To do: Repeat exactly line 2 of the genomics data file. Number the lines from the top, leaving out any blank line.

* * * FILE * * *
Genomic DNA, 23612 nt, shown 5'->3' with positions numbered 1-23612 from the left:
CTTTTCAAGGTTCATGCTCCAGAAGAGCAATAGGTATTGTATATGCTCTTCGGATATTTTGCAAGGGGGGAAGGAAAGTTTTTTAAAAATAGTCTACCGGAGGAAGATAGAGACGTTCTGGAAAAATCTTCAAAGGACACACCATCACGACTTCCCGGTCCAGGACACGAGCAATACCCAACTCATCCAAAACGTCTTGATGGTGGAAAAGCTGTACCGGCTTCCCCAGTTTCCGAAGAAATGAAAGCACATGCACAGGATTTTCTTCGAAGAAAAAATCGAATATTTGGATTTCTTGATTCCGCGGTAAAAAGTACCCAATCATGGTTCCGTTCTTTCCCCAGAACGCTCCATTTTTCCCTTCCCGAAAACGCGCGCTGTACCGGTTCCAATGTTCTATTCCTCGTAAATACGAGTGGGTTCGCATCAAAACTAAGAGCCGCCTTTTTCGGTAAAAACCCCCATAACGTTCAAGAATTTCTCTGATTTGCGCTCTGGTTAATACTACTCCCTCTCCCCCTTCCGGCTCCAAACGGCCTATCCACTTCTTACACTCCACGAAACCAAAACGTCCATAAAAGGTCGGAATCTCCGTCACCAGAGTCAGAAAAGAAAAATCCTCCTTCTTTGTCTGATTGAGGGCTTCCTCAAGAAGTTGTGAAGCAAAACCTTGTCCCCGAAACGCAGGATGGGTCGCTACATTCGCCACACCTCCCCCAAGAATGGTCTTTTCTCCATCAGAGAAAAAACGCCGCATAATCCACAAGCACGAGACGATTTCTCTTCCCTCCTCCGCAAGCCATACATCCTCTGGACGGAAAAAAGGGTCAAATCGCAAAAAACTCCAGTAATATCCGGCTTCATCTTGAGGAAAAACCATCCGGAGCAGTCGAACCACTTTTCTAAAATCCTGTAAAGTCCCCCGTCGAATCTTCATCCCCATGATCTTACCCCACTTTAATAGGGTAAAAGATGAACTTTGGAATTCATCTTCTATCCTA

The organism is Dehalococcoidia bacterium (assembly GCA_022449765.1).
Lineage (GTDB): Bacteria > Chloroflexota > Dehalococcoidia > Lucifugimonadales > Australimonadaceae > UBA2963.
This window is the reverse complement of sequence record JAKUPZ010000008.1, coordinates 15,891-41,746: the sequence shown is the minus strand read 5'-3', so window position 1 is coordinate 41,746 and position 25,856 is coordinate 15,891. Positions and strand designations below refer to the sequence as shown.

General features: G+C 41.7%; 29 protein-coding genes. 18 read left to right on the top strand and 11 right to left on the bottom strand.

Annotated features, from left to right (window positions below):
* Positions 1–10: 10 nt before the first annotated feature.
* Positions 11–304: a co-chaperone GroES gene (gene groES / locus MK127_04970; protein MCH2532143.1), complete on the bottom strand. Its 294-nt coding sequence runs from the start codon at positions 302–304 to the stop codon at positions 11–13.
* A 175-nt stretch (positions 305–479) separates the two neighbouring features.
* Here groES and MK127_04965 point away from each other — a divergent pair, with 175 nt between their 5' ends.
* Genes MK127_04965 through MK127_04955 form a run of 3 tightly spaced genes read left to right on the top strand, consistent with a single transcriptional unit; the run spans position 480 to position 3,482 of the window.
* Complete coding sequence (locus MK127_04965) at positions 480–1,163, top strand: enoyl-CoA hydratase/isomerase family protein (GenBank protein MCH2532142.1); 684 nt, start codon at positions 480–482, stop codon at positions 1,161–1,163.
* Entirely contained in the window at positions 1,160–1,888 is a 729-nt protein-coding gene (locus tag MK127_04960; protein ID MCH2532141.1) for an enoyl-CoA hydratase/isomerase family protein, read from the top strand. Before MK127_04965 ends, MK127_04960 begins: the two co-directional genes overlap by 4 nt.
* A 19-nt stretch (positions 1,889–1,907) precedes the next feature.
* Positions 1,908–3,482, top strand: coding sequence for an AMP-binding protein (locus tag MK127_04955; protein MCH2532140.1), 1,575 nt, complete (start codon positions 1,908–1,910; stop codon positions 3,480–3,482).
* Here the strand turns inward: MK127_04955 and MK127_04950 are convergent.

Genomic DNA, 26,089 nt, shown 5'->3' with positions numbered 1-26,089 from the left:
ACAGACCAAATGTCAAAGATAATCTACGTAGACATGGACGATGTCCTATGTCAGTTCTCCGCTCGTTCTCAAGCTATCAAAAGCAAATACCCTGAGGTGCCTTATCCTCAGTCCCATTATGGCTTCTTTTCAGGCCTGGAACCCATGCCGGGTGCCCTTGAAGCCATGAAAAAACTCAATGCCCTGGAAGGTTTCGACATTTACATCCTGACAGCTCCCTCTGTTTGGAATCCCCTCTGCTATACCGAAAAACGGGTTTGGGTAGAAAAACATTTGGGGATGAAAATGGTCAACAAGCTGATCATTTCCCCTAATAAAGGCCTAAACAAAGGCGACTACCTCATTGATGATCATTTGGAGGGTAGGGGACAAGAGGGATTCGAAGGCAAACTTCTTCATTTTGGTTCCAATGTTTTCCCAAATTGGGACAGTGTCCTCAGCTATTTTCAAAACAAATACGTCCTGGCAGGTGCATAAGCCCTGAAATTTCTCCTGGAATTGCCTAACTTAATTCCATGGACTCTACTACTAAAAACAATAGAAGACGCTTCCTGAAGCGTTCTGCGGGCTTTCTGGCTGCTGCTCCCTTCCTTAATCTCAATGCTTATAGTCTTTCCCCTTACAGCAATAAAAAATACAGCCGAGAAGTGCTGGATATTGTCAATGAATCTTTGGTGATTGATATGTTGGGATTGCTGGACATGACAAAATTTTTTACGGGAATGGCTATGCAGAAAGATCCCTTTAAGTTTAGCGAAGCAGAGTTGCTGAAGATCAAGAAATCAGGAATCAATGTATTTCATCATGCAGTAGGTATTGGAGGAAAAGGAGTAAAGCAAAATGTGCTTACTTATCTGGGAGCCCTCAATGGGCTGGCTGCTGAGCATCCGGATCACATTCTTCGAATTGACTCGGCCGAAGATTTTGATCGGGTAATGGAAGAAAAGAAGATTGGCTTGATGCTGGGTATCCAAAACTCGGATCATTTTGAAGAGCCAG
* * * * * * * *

CTTTTCAAGGTTCATGCTCCAGAAGAGCAATAGGTATTGTATATGCTCTTCGGATATTTTGCAAGGGGGGAAGGAAAGTTTTTTAAAAATAGTCTACCGGAGGAAGATAGAGACGTTCTGGAAAAATCTTCAAAGGACACACCATCACGACTTCCCGGTCCAGGACACGAGCAATACCCAACTCATCCAAAACGTCTTGATGGTGGAAAAGCTGTACCGGCTTCCCCAGTTTCCGAAGAAATGAAAGCACATGCACAGGATTTTCTTCGAAGAAAAAATCGAATATTTGGATTTCTTGATTCCGCGGTAAAAAGTACCCAATCATGGTTCCGTTCTTTCCCCAGAACGCTCCATTTTTCCCTTCCCGAAAACGCGCGCTGTACCGGTTCCAATGTTCTATTCCTCGTAAATACGAGTGGGTTCGCATCAAAACTAAGAGCCGCCTTTTTCGGTAAAAACCCCCATAACGTTCAAGAATTTCTCTGATTTGCGCTCTGGTTAATACTACTCCCTCTCCCCCTTCCGGCTCCAAACGGCCTATCCACTTCTTACACTCCACGAAACCAAAACGTCCATAAAAGGTCGGAATCTCCGTCACCAGAGTCAGAAAAGAAAAATCCTCCTTCTTTGTCTGATTGAGGGCTTCCTCAAGAAGTTGTGAAGCAAAACCTTGTCCCCGAAACGCAGGATGGGTCGCTACATTCGCCACACCTCCCCCAAGAATGGTCTTTTCTCCATCAGAGAAAAAACGCCGCATAATCCACAAGCACGAGACGATTTCTCTTCCCTCCTCCGCAAGCCATACATCCTCTGGACGGAAAAAAGGGTCAAATCGCAAAAAACTCCAGTAATATCCGGCTTCATCTTGAGGAAAAACCATCCGGAGCAGTCGAACCACTTTTCTAAAATCCTGTAAAGTCCCCCGTCGAATCTTCATCCCCATGATCTTACCCCACTTTAATAGGGTAAAAGATGAACTTTGGAATTCATCTTCTATCCTA